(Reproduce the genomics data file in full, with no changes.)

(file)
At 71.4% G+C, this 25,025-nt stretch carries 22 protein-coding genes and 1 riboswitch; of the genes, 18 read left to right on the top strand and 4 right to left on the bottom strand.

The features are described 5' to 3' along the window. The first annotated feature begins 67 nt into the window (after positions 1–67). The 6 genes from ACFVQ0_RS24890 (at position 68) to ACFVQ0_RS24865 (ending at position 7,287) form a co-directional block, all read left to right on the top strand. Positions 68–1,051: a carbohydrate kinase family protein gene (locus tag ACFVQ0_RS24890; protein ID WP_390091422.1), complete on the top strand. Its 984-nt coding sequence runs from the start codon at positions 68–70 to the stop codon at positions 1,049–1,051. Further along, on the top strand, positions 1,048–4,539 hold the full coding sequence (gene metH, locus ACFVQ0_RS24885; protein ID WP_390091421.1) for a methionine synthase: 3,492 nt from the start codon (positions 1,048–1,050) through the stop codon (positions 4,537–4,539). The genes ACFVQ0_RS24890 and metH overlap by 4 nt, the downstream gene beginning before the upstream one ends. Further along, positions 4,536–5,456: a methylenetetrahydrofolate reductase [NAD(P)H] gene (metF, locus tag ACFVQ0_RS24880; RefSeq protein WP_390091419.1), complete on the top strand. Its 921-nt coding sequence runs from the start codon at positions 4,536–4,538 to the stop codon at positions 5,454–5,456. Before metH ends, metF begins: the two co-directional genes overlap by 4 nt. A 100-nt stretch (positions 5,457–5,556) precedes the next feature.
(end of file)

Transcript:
At 71.4% G+C, this 25,025-nt stretch carries 22 protein-coding genes and 1 riboswitch; of the genes, 18 read left to right on the top strand and 4 right to left on the bottom strand.

The features are described 5' to 3' along the window. The first annotated feature begins 67 nt into the window (after positions 1–67). The 6 genes from ACFVQ0_RS24890 (at position 68) to ACFVQ0_RS24865 (ending at position 7,287) form a co-directional block, all read left to right on the top strand. Positions 68–1,051: a carbohydrate kinase family protein gene (locus tag ACFVQ0_RS24890; protein ID WP_390091422.1), complete on the top strand. Its 984-nt coding sequence runs from the start codon at positions 68–70 to the stop codon at positions 1,049–1,051. Further along, on the top strand, positions 1,048–4,539 hold the full coding sequence (gene metH, locus ACFVQ0_RS24885; protein ID WP_390091421.1) for a methionine synthase: 3,492 nt from the start codon (positions 1,048–1,050) through the stop codon (positions 4,537–4,539). The genes ACFVQ0_RS24890 and metH overlap by 4 nt, the downstream gene beginning before the upstream one ends. Further along, positions 4,536–5,456: a methylenetetrahydrofolate reductase [NAD(P)H] gene (metF, locus tag ACFVQ0_RS24880; RefSeq protein WP_390091419.1), complete on the top strand. Its 921-nt coding sequence runs from the start codon at positions 4,536–4,538 to the stop codon at positions 5,454–5,456. Before metH ends, metF begins: the two co-directional genes overlap by 4 nt. A 100-nt stretch (positions 5,457–5,556) precedes the next feature.